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Great Lakes Conference Highlights NCCOS Research

Published on: 06/13/2017
Research Area(s): Coastal Change

The 60th annual Conference on Great Lakes Research was held in Detroit, Michigan, on May 15 -19, 2017. Credit: International Association for Great Lakes Research.

The International Association for Great Lakes Research's (IAGLR) annual Conference on Great Lakes Research showcases the latest findings on the Great Lakes and other large lakes around the world. This year's conference, held last month in Detriot, Michigan, highlighted a range of NCCOS research, including:ecological forecasting, remote sensing, habitat mapping, modeling, harmful algal blooms, chemical contaminants, nutrients, invasive species, and hypoxia.

Below are the abstracts of the presentations and posters NCCOS scientists and their sponsored researchers contributed to the conference (note: Individual abstracts are no longer available. Please search for the abstracts listed below at this website).

Aquatic Invasive Species
The Great Lakes Aquatic Nonindigenous Species Information System Watchlist

Update on the Great Lakes Aquatic Nonindigenous Species Information System (GLANSIS)

Contaminants: Mussel Watch
Great Lakes Mussel Watch: Initiation of Effects-based Monitoring of Contaminants of Emerging Concern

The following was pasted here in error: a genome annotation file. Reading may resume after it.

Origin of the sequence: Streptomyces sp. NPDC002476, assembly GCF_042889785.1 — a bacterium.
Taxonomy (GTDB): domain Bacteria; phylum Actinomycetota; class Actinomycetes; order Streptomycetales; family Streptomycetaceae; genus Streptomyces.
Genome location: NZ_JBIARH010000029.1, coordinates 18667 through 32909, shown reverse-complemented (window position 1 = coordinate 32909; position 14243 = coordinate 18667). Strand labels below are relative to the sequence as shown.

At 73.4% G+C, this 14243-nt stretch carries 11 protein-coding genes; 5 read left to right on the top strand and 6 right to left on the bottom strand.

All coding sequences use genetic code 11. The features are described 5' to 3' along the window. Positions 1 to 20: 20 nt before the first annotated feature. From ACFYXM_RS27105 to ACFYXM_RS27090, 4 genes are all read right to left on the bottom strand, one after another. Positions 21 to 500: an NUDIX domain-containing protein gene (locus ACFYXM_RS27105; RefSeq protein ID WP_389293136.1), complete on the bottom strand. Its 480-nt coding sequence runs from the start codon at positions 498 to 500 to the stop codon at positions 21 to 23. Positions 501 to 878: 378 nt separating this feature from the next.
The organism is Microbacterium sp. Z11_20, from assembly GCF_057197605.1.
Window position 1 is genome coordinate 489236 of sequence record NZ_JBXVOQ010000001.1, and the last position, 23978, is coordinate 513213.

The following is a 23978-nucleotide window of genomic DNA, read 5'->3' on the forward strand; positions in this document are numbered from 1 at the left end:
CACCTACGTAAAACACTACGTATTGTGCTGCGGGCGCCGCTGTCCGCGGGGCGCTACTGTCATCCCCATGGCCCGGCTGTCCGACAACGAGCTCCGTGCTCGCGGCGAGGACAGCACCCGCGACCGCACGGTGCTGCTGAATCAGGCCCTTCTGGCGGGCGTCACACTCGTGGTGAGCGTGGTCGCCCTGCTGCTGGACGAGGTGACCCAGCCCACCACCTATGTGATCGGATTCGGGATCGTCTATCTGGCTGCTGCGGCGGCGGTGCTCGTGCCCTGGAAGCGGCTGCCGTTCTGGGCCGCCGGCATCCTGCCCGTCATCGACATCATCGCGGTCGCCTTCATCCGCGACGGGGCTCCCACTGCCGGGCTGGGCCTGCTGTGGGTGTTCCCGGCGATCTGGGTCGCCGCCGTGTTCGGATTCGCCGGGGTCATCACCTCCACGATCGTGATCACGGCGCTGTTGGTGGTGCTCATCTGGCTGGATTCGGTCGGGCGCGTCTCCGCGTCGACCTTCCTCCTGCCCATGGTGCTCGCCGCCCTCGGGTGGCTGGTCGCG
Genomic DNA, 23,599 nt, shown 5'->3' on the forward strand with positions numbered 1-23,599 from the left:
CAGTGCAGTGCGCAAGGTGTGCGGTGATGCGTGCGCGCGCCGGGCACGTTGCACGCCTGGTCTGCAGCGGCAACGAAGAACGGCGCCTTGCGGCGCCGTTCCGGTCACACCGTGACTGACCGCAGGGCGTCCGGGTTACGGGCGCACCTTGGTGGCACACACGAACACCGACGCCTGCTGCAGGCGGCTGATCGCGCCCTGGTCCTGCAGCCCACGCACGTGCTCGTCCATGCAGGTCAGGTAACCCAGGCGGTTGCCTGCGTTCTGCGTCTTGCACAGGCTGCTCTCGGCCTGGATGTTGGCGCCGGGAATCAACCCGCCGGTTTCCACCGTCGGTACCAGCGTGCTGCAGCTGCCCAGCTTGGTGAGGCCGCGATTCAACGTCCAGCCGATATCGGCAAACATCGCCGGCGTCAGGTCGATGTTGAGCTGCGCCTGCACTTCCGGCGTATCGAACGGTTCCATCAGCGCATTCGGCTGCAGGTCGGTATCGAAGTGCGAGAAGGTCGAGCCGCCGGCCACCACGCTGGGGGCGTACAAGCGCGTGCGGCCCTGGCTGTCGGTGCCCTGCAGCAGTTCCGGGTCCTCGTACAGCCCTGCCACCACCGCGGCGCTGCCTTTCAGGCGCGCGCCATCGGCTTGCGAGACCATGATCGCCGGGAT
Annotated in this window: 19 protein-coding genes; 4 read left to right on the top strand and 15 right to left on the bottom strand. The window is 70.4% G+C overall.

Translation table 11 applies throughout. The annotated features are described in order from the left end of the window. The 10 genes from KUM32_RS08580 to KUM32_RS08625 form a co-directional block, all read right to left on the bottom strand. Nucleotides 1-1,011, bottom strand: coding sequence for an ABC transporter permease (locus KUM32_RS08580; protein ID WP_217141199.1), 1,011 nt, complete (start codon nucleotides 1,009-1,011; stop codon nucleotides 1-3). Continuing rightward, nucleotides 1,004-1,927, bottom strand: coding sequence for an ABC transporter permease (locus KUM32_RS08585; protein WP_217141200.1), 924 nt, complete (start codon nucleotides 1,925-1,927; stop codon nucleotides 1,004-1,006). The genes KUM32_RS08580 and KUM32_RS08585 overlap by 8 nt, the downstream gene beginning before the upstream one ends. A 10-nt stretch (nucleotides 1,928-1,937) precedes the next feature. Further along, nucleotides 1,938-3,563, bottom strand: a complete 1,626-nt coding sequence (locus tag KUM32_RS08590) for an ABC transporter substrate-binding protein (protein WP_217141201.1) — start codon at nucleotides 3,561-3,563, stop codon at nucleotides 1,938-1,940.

Habitat Mapping
Using LIDAR Surveys to Map Habitats and Archaeological Sites in Western Lake Michigan

Harmful Algal Blooms: Forecasting
Combining Advanced Technologies to Develop an Early Warning System for HABs in Western Lake Erie

Relationships Between Field and Satellite Estimates of Cyanobacterial Bloom Severity in Western Lake

Use of Climate Forecasting System Forcings to Improve Lake Erie Harmful Algal Bloom Bulletin

Variability in Cyanobacterial Bloom Biomass in Saginaw Bay

Harmful Algal Blooms: Impacts, Mitigation, & Monitoring
Impacts of Lake Erie Harmful Algal Blooms on Larval Fish Abundance and Walleye Year-Class Strength

The mlr Pathway for Microcystin Degradation May Not be Relevant in Lake Erie and Lake Tai

Monitoring for Paralytic Shellfish Toxins in the Great Lakes: Challenges and Improvements

Hypoxia Forecasting
Lake Erie Hypoxia Forecasting for Public Water Systems Decision Support

Modeling Dissolved Oxygen Dynamics Near Drinking Water Intakes in the Central Basin of Lake Erie

Additional post-conference information can be found here.

For more information, contact Felix.Martinez@noaa.gov or Richard.Stumpf@noaa.gov.



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